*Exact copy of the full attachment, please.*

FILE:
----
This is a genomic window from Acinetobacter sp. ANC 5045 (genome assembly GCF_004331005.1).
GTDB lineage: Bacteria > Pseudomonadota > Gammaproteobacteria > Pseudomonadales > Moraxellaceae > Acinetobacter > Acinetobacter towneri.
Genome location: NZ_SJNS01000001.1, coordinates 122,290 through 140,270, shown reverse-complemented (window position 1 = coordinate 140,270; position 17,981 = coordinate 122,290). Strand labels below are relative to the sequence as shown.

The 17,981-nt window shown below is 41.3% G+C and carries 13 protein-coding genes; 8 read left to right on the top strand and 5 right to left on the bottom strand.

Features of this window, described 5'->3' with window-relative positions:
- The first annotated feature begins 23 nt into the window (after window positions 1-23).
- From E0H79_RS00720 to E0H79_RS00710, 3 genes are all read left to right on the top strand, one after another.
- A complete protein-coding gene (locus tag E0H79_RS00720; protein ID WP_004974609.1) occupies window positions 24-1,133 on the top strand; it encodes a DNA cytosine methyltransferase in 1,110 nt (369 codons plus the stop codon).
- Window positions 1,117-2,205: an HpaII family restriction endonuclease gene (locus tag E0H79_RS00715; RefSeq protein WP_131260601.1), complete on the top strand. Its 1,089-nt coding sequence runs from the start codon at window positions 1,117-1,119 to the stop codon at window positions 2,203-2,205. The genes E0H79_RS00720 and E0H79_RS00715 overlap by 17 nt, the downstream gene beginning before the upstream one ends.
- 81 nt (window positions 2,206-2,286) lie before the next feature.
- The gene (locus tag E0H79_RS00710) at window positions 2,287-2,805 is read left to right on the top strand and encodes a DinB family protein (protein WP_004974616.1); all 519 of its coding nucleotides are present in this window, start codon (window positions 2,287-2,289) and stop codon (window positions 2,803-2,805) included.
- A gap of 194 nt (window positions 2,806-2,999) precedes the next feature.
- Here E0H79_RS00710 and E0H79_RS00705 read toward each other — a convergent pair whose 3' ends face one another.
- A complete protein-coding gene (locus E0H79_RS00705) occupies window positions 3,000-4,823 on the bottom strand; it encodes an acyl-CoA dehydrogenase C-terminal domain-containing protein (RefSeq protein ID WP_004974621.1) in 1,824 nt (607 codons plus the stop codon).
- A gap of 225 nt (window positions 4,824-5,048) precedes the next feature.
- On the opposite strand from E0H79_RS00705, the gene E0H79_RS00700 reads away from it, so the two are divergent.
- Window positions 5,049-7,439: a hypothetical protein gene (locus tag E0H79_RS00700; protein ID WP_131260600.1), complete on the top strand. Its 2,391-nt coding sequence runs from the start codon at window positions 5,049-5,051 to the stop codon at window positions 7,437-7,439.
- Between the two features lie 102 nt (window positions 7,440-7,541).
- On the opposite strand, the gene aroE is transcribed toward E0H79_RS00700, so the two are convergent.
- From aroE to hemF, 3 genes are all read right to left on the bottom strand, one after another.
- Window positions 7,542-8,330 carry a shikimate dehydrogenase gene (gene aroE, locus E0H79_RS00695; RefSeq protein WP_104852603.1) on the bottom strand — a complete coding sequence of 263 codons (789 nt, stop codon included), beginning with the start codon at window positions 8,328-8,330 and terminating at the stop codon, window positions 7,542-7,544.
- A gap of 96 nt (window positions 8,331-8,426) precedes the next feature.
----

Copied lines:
This is a genomic window from Acinetobacter sp. ANC 5045 (genome assembly GCF_004331005.1).
GTDB lineage: Bacteria > Pseudomonadota > Gammaproteobacteria > Pseudomonadales > Moraxellaceae > Acinetobacter > Acinetobacter towneri.
Genome location: NZ_SJNS01000001.1, coordinates 122,290 through 140,270, shown reverse-complemented (window position 1 = coordinate 140,270; position 17,981 = coordinate 122,290). Strand labels below are relative to the sequence as shown.

The 17,981-nt window shown below is 41.3% G+C and carries 13 protein-coding genes; 8 read left to right on the top strand and 5 right to left on the bottom strand.

Features of this window, described 5'->3' with window-relative positions:
- The first annotated feature begins 23 nt into the window (after window positions 1-23).
- From E0H79_RS00720 to E0H79_RS00710, 3 genes are all read left to right on the top strand, one after another.
- A complete protein-coding gene (locus tag E0H79_RS00720; protein ID WP_004974609.1) occupies window positions 24-1,133 on the top strand; it encodes a DNA cytosine methyltransferase in 1,110 nt (369 codons plus the stop codon).
- Window positions 1,117-2,205: an HpaII family restriction endonuclease gene (locus tag E0H79_RS00715; RefSeq protein WP_131260601.1), complete on the top strand. Its 1,089-nt coding sequence runs from the start codon at window positions 1,117-1,119 to the stop codon at window positions 2,203-2,205. The genes E0H79_RS00720 and E0H79_RS00715 overlap by 17 nt, the downstream gene beginning before the upstream one ends.
- 81 nt (window positions 2,206-2,286) lie before the next feature.
- The gene (locus tag E0H79_RS00710) at window positions 2,287-2,805 is read left to right on the top strand and encodes a DinB family protein (protein WP_004974616.1); all 519 of its coding nucleotides are present in this window, start codon (window positions 2,287-2,289) and stop codon (window positions 2,803-2,805) included.
- A gap of 194 nt (window positions 2,806-2,999) precedes the next feature.
- Here E0H79_RS00710 and E0H79_RS00705 read toward each other — a convergent pair whose 3' ends face one another.
- A complete protein-coding gene (locus E0H79_RS00705) occupies window positions 3,000-4,823 on the bottom strand; it encodes an acyl-CoA dehydrogenase C-terminal domain-containing protein (RefSeq protein ID WP_004974621.1) in 1,824 nt (607 codons plus the stop codon).
- A gap of 225 nt (window positions 4,824-5,048) precedes the next feature.
- On the opposite strand from E0H79_RS00705, the gene E0H79_RS00700 reads away from it, so the two are divergent.
- Window positions 5,049-7,439: a hypothetical protein gene (locus tag E0H79_RS00700; protein ID WP_131260600.1), complete on the top strand. Its 2,391-nt coding sequence runs from the start codon at window positions 5,049-5,051 to the stop codon at window positions 7,437-7,439.
- Between the two features lie 102 nt (window positions 7,440-7,541).
- On the opposite strand, the gene aroE is transcribed toward E0H79_RS00700, so the two are convergent.
- From aroE to hemF, 3 genes are all read right to left on the bottom strand, one after another.
- Window positions 7,542-8,330 carry a shikimate dehydrogenase gene (gene aroE, locus E0H79_RS00695; RefSeq protein WP_104852603.1) on the bottom strand — a complete coding sequence of 263 codons (789 nt, stop codon included), beginning with the start codon at window positions 8,328-8,330 and terminating at the stop codon, window positions 7,542-7,544.
- A gap of 96 nt (window positions 8,331-8,426) precedes the next feature.